By Mark Long / CIO Today. Updated June 05, 2009.
Google has released Chrome browser test builds for Mac OS X and Linux, but is warning users to beware.
"Unless, of course, you are a developer or take great pleasure in incomplete, unpredictable and potentially crashing software," said product managers Mike Smith and Karen Grunberg. "Among other things, you won't yet be able to view YouTube videos, change your privacy settings, set your default search provider, or even print."
Google has been promising to deliver browser releases for Mac OS X and Linux machines since the company unleashed Chrome last September. However, when it comes to revealing any definitive release dates, Google continues to be reticent.
"We are working hard on adding functionality to the Mac and Linux builds of Google Chrome and promoting them to the beta and stable channels soon, but we have nothing to announce at this time," a Google spokesperson said Friday in an e-mail. "Since Google Chrome is open source and all the development is done in the open, you can track our progress on these versions in our developer site."
One reason why Google is taking its time is because the "sandboxing" technique Chrome uses to make its Windows browser more secure does not play nice with Linux, noted Chrome software engineer Jeremy Moskovich.
"On Linux there are a number of different sandboxing mechanisms available," with the various Linux distributions shipping with different -- or even no -- sandboxing APIs, Moskovich noted. This means "finding a mechanism that is guaranteed to work on end users' machines is a challenge."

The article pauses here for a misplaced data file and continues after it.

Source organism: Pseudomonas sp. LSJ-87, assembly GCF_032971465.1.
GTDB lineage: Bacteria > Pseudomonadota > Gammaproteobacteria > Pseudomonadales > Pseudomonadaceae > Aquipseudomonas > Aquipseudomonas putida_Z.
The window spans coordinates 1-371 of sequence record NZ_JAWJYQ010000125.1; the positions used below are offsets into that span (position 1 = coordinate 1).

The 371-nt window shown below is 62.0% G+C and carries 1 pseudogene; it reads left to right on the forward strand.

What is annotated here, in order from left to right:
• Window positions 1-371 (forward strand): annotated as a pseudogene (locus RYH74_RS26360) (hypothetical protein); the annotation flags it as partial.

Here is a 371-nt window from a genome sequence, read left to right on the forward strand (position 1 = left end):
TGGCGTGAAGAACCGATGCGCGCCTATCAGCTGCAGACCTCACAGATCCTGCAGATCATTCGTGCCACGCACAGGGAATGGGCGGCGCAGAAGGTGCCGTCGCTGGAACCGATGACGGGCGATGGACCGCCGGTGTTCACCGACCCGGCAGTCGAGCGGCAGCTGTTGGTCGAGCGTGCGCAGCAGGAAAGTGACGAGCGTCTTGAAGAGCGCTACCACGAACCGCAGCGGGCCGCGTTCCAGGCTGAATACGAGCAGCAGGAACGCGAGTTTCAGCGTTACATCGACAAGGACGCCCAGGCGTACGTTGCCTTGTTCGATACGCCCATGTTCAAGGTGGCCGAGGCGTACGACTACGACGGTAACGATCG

Fortunately, the APIs for sandboxing on Mac OS X are easy to use and straightforward, Moskovich observed. Still, Google is being careful not to rush its development of Chrome for machines running Mac OS X. "It's important to us that the Mac port feels and performs like a native Mac application, and that it provides the kind of high-quality experience Mac users expect."
Building Geek Credibility
Net Applications reports that the percentage of browsers with Linux operating systems surpassed one percent for the first time in May. "Linux has reached this important milestone on the client as Linux-based systems have become more functional, easier to use, and preinstalled on computers from vendors like Dell," the Web-metrics firm said.
However, the bigger opportunity for Google Chrome is to chip away at the market share held by Apple's Safari browser for the Mac, which reached 8.43 percent in May, versus Chrome's 1.8 percent. The good news for Google in May is that Chrome's market share grew more than 25 percent in comparison with the previous month, according to Net Applications.
Google expects its final Mac and Linux Chrome releases to deliver similar functionality across platforms, "while ensuring that each version feels like a native application that blends in well for each respective operating system," a spokesperson said. Still, even if Mac and Linux users get to start using Chrome this year, Gartner Vice President Ray Valdes doesn't think it will have much impact on the browser market, at least right away.
"For Google, putting Chrome on Linux and the Mac is necessary but not sufficient," Valdes said. "It won't have substantial impact in usage over the short term or even the medium term."
The benefit for Google is increased "geek" credibility with developers rather than tangible market-share gains, Valdes noted. "However, over time, every percentage point will count, especially if the underlying platforms continue to grow at the expense of Windows," Valdes said.